Forecast outputs and costs and show the future stability of your business.
The first thing to consider as part of the financials of your business plan is how much money you need to make – for your private drawings, to pay your mortgage or landlord, and for tax or loan repayments. This will show the profit requirements for your business. Download our profit target worksheet to help with this step.
Outputs and incomes
Once you have an understanding of the profit you need to achieve, you can delve further into projecting the outputs (sales) required to generate these profits, to demonstrate the strength of your business.
Forecasting your outputs and incomes is an integral part of the profit and loss account, which shows the estimated profits your business will make over three years by subtracting the costs of running the business from any sales you make. It takes into account the value of the stock that you hold, so you will need this information to hand when you complete the template.
You may have your own historical performance to use as a basis for estimating your future sales. It may be worthwhile comparing your data with the data AHDB publishes about average yields, outputs and prices as part of this forecasting. If you are starting a new business, this data will be useful. Find out more by following the links in the table below.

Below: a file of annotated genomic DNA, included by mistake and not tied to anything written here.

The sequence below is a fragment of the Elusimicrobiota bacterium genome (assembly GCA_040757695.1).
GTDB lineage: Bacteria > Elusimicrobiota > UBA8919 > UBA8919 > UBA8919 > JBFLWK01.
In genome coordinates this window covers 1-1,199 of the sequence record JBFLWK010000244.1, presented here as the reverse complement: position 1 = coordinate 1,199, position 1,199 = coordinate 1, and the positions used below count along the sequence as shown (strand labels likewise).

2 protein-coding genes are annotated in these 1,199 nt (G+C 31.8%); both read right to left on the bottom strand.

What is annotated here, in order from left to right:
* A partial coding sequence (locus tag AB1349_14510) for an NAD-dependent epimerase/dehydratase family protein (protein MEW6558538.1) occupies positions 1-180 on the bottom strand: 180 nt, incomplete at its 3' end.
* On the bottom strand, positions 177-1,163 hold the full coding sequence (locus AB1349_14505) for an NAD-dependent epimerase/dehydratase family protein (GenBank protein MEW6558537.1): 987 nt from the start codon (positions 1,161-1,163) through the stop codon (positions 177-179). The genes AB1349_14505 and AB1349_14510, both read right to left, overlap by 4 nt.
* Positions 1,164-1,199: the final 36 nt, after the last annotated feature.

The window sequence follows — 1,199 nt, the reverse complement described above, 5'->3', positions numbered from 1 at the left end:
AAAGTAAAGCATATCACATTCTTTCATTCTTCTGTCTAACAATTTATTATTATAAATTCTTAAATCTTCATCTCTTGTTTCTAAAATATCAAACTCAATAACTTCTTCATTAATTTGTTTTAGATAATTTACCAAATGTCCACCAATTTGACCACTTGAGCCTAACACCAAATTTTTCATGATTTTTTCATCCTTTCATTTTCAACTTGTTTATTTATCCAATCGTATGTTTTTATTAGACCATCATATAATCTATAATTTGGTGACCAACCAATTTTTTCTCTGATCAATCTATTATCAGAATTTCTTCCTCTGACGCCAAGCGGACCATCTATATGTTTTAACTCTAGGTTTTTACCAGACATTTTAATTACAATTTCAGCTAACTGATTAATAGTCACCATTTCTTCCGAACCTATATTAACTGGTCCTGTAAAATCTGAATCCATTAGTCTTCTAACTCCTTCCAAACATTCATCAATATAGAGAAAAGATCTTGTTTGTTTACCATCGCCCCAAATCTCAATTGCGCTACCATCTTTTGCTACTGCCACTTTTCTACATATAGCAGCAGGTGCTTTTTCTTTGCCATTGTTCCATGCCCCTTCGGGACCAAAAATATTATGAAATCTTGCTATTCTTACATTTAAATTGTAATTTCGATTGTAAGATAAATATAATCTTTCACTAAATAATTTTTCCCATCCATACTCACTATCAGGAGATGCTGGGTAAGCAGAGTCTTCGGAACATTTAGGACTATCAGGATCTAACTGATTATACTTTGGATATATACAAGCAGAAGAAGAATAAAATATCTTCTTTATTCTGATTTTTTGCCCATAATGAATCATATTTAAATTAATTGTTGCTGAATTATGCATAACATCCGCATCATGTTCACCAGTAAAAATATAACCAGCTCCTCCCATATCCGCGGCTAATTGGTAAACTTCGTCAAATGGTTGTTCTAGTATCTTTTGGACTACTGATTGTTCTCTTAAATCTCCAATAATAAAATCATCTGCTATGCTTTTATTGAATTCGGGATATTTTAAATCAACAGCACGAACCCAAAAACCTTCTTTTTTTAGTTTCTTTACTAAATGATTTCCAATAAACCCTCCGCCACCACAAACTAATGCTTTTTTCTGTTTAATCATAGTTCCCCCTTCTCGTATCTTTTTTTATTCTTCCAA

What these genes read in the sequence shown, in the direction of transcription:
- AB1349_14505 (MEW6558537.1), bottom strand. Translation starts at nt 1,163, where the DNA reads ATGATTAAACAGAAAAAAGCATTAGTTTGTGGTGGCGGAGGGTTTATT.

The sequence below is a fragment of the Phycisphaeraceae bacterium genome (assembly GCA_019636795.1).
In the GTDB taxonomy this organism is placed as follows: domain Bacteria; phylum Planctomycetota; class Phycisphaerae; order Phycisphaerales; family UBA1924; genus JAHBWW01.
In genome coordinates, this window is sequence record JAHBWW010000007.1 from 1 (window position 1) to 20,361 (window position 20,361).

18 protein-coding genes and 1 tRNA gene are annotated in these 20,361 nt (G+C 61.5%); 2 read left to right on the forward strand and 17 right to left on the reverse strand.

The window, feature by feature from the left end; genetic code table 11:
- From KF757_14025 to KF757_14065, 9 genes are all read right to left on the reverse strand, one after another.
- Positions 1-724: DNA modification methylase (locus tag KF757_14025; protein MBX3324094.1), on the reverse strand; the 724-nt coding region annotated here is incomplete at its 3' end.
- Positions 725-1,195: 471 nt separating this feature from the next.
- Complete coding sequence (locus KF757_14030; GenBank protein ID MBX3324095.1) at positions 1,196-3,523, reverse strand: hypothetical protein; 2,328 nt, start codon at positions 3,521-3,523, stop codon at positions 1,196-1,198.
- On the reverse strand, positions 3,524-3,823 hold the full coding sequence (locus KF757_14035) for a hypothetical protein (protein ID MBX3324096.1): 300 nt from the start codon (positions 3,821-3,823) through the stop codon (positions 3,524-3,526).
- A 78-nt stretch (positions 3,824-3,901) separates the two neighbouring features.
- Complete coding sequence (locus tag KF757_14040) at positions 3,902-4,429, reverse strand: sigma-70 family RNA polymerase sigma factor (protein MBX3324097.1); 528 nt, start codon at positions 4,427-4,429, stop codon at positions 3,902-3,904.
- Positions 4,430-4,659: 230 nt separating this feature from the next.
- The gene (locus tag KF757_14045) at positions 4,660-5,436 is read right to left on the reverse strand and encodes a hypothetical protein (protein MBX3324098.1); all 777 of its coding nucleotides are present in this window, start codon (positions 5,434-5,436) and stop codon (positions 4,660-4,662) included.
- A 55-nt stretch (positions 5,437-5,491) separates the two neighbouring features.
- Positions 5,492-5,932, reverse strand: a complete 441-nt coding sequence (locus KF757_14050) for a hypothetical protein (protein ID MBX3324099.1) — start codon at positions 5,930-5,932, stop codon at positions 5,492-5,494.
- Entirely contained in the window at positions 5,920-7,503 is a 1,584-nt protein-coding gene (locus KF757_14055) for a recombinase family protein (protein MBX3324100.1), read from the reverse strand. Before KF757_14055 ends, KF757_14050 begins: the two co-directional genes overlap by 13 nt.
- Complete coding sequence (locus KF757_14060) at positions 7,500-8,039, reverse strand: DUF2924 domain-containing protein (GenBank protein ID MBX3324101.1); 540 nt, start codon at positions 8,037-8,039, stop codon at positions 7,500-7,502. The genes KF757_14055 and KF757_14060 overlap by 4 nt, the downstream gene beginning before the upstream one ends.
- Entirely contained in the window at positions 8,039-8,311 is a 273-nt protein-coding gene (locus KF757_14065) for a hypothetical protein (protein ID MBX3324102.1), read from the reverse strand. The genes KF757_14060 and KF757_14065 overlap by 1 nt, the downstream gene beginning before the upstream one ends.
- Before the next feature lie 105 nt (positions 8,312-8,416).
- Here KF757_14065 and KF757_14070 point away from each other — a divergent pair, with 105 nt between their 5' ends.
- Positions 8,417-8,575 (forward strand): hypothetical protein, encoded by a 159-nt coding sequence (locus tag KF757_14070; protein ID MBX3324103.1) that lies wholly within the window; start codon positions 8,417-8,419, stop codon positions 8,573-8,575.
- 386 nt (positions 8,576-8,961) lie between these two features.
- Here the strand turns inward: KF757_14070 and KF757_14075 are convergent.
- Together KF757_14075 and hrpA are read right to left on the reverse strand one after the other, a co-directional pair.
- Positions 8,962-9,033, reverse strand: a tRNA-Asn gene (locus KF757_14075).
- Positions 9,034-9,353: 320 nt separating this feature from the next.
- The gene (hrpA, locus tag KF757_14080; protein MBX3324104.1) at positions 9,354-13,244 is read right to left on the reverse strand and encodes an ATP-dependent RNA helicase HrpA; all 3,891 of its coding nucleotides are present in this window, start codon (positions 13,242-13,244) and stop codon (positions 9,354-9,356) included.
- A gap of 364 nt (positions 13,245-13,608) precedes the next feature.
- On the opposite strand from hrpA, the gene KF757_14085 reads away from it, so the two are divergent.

The profit and loss account includes a section on sundry income, e.g. rents, wayleave payments and sporting rents. It also includes your Basic Payment Scheme (BPS) and agri-environment scheme income. The BPS is only guaranteed until 2022 and may be discontinued after then. AHDB has produced a Brexit Impact Calculator which you can use to investigate the potential impact that Brexit and changes to BPS and agri-environment schemes might have on your farm income.
Sector-specific information about outputs and incomes is given below. Information is not available for horticulture due to the broad range of products grown.
Weekly production information about pig slaughterings for Great Britain, along with supporting information about carcase weights and back fat levels of GB pigs.